I have two: J.K. Rowling, because she created a magical world that my family and I fell in love with, and Janet Evanovich, because reading her hilarious Stephanie Plum mysteries inspired me to write. I got the chance to meet her at a book signing and told her!

What’s your real-life funniest pet story?

When I was at band camp in high school, a cat had a litter of kittens on someone’s bed in my cabin. On the last day, I called my mom on a pay phone (a LONG time ago) and convinced her that they would starve and/or freeze if I didn’t bring them home. She wanted to know why I was the only one in the camp who was willing to do it, but I was pretty sure she’d say yes. We managed to find them all homes, but kept the mom. That was when we hit the maximum number of pets in the house – 18!

When did you know you were a writer? And how did you know?

I loved writing in high school but didn’t think it could lead to a career. I took a lot of writing classes in college and went into marketing and public relations when I graduated.

What’s the number one item on your bucket list and why?

That’s hard. My number one unrealistic item is meeting J.K. Rowling. My number one “do-able” item is spending a month in Ireland.

What’s the most unusual pet you’ve ever had?

My daughter had a bearded dragon lizard when she was in elementary school. I had no idea they grew so big!

What are two things you know now that you wish you knew when you started writing?

One, that the only way to get better is to keep writing! I’ve heard that it takes writing over one millions words to get to the level needed to become published. Second, that publishing is a very different ball game than writing. It takes a lot more time to do the business side than I could ever imagine.

What advice would you give to someone who wants to be a writer?

Keep reading. Keep learning. Keep writing!

The Trouble With Truth

By Kathy Krevat

Available August 28, 2018

Things are looking up for single mom Colbie Summers. After relocating back to her California hometown with her adolescent son and taste-testing feline, Trouble, she’s ready to take her gourmet cat food company to the next level. Until helping a teenager gets Colbie mixed up in a fresh case of murder… 

Trying to balance her hectic family life with her growing business—including a coveted contract with the local organic food store—leaves Colbie scrambling to keep all her balls in the air. But when a Sunnyside resident is found dead in his garage, she takes on a new role: harboring a suspected killer.

The eighteen-year-old murder suspect, a former foster kid and Colbie’s part-time chef, had a powerful motive to snuff out the high-profile businessman. The real question is, who didn’t? Sifting through the victim’s sordid history unearths a cat’s cradle of crimes, including money laundering and abuse. Now, to clear an innocent girl’s name, Colbie must sniff out the truth before a killer who smells trouble goes on the attack again.

About Kathy:

Kathy Krevat is the author of the GOURMET CAT MYSTERY series featuring cat food chef Colbie Summers and her demanding cat Trouble, the culinary muse behind her recipes. She also writes the bestselling CHOCOLATE COVERED MYSTERY series under the pen name, Kathy Aarons.

Kathy lives in San Diego with her husband of twenty-six years in the perfect location – close to Philz Coffee and the beach, and within visiting distance of her two grown daughters. When she’s not writing, she’s an advocate for youth arts education and president of Partners in Crime, the San Diego Chapter of Sisters in Crime.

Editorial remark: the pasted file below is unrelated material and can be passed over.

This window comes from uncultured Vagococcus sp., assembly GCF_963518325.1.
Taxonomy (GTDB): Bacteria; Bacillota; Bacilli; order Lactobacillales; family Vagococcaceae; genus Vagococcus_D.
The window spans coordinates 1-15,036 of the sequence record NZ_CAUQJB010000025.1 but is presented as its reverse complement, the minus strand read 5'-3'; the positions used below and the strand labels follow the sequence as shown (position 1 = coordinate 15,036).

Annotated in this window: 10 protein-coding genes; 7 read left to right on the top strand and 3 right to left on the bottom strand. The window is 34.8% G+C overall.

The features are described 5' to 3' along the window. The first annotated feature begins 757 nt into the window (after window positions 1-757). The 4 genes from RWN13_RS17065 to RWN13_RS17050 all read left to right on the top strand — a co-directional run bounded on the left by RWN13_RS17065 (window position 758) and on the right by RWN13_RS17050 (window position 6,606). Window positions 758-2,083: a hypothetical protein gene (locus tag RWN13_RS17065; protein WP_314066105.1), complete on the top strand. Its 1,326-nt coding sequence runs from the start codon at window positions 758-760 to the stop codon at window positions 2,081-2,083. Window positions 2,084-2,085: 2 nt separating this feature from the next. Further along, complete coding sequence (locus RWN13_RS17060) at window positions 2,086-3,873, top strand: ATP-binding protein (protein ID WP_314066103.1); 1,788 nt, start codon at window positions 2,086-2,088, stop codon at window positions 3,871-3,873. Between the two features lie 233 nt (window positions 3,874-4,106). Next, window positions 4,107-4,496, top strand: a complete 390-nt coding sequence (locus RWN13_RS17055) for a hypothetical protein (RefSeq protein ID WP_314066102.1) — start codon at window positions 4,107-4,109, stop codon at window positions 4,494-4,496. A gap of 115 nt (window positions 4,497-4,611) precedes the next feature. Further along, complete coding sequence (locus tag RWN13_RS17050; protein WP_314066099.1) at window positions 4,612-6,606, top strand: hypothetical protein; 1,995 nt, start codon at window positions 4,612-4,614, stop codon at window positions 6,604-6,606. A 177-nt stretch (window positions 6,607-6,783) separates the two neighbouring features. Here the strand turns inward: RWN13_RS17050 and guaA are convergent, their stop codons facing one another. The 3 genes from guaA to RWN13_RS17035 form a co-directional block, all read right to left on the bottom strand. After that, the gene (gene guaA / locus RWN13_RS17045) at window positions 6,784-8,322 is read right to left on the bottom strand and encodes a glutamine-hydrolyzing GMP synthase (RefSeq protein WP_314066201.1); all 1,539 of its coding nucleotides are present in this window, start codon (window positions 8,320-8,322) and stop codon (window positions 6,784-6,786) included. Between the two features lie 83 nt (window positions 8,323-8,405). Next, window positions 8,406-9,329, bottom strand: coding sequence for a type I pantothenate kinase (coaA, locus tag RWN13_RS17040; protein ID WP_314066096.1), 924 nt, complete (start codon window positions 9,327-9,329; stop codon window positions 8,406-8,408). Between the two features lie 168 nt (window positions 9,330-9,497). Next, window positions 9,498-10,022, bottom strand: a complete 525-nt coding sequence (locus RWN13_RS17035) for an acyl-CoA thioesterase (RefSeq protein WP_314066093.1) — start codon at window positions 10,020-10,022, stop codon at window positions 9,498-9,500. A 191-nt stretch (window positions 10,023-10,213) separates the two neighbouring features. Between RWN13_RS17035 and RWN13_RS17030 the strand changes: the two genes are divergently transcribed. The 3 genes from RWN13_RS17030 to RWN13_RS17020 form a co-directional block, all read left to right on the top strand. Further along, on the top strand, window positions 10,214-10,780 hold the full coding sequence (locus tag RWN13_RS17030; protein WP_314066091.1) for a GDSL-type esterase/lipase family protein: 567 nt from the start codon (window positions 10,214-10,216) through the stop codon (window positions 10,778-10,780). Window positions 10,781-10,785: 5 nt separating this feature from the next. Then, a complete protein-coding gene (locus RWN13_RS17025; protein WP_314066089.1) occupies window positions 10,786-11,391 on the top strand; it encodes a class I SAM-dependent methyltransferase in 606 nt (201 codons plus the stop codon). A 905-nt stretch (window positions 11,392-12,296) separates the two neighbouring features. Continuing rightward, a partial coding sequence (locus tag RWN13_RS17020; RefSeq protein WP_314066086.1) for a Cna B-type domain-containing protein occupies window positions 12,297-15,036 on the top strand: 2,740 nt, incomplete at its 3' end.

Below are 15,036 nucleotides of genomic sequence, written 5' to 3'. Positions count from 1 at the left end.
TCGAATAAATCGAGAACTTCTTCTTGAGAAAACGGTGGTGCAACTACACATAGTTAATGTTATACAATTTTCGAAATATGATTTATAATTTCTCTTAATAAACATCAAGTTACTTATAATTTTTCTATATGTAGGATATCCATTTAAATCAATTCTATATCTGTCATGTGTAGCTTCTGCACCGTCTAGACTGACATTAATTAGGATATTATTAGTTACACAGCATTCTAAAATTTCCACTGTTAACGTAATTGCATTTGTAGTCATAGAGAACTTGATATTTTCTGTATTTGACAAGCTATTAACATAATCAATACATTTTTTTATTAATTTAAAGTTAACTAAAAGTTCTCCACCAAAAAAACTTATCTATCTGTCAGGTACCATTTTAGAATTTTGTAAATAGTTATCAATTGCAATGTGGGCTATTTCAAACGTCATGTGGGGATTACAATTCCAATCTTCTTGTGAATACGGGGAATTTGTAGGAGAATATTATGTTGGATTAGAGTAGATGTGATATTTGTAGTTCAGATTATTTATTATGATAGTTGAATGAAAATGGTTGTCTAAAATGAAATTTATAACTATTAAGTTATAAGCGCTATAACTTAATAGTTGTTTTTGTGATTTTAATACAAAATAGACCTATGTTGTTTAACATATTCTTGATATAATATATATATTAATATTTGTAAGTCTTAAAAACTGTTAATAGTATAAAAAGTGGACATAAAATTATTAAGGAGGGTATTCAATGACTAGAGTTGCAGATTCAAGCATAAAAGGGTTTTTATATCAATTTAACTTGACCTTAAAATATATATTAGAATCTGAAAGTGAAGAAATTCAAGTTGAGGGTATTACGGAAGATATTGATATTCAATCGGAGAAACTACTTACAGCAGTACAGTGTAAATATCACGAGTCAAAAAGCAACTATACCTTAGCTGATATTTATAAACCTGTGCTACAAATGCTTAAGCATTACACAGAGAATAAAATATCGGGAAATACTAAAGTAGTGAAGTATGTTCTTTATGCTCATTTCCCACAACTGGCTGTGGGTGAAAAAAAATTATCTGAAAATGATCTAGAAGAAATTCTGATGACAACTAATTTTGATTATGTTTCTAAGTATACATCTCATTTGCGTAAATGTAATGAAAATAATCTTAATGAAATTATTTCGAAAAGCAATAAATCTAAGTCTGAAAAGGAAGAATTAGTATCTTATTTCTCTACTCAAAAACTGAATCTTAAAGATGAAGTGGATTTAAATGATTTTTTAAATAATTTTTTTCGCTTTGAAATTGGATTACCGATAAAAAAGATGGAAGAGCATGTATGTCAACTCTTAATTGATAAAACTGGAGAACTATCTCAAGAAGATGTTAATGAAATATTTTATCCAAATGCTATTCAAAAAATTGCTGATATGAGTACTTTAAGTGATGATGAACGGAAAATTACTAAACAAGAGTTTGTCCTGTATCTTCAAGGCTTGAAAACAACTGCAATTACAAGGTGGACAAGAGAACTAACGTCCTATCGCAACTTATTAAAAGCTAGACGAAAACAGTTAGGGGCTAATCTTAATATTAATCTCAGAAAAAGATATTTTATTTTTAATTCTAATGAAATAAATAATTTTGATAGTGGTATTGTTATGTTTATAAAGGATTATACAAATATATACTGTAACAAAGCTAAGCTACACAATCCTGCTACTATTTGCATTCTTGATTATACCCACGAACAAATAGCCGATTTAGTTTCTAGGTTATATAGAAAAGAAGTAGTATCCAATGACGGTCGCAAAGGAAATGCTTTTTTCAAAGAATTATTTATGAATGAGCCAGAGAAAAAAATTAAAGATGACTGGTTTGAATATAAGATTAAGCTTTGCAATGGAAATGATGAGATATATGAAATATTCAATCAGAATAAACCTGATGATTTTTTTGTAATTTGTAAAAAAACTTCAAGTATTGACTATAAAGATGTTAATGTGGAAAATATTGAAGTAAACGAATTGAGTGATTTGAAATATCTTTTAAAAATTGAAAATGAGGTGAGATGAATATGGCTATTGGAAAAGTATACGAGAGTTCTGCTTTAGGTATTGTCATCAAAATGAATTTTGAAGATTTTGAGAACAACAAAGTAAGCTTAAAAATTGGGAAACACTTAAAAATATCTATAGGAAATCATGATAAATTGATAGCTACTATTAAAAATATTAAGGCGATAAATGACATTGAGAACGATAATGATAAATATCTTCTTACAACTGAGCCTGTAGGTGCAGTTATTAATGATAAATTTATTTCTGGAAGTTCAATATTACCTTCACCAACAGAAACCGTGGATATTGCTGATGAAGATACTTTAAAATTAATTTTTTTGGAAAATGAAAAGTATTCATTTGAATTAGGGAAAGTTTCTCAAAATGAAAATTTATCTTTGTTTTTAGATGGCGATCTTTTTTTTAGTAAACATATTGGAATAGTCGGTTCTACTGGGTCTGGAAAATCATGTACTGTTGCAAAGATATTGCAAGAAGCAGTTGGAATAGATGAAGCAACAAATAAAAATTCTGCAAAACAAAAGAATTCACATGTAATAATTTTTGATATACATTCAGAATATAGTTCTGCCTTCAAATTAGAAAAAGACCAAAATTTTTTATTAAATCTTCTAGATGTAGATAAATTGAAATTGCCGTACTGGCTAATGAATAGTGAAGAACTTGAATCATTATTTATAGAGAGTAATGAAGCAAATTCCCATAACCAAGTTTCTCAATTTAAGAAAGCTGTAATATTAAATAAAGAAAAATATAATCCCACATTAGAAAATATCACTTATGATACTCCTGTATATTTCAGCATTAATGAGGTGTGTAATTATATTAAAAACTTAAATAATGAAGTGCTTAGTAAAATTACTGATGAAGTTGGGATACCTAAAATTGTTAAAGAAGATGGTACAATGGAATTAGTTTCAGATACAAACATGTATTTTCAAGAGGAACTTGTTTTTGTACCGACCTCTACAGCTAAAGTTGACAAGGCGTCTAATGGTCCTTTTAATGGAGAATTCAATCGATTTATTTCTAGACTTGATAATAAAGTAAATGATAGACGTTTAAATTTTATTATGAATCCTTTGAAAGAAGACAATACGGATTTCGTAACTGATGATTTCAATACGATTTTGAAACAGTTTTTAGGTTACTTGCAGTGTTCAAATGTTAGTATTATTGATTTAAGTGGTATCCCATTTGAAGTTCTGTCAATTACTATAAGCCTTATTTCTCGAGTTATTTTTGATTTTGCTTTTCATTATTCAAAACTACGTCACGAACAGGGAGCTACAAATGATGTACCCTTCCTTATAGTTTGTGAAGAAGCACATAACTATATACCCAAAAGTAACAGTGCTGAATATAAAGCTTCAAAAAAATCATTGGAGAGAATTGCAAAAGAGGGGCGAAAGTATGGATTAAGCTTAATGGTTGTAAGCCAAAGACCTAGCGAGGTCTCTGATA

You can follow Kathy on Facebook or Twitter or visit her at: www.kathykrevat.com.

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Esther the Wonder Pig

I am enchanted with the Esther the Wonder Pig posts on Facebook (I’m not the only one; she has well over 1.3M Facebook fans and followers). I did some poking around and found Steve Jenkins and Derek Walter’s story. Many thanks to them and Esther for letting me share this with you all.

Esther, born in 2012, loves watermelons, mangoes, and Oreo cookies. Esther is smart, clever, and funny. They had to pig-proof their cabinets and refrigerator because she quickly learned how to open doors and sneak food. All of her clothes and outfits are handmade and sent to her by her fans.

Steve (a realtor), Derek (a magician), and Esther live in Georgetown, Ontario, Canada, and the story began when Steve brought home a “mini-pig” who ended up topping out at 650 lbs. She was almost 250 lbs. by her first birthday, and they were surprised to learn that Esther was a commercial pig. Even though she wasn’t the “mini” they thought she was, the pair fell in love with her. They did some research on commercial livestock. Esther changed their way of thinking and living. The pair eventually adopted the vegan life that they call “Esther Approved.”

In 2014, Steve and Derek established Happily Ever Esther Farm Sanctuary (which started as a crowd-funded effort) where they rescue and rehabilitate abandoned farm animals. Please check out the link below.

To learn more about Steve, Derek, and Esther, watch the Tedx presentation that they did in 2017.

And stop by Esther’s social media sites and websites and check out her book.

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Welcome, Mollie Hunt!

Pens, Paws, and Claws would like to welcome Mollie Hunt to the blog!

Mollie Hunt & Tinkerbelle, Registered Pet Partners

Tell our readers a little about yourself and your writing.

I’m Mollie Hunt, a native Oregonian, and I write cat fiction including the Crazy Cat Lady cozy mystery series and some speculative cat fantasy sci-fi. I’m a member of the Cat Writers Association, Sisters in Crime, Willamette Writers, and the Oregon Writers Colony.

 Tell us about your pets. Are any of them models for pets in your writing?

With me, it’s all about cats. Little, my 12-year-old black female has been with me since she was 2, and Tyler, my 15-year old tabby who acts like a kitten was adopted last year. Both came from the Oregon Humane Society where I volunteer.

Little is one of the Crazy Cat Lady series clowder. Tyler hasn’t been with me long enough to have a role, but I’m sure he will soon.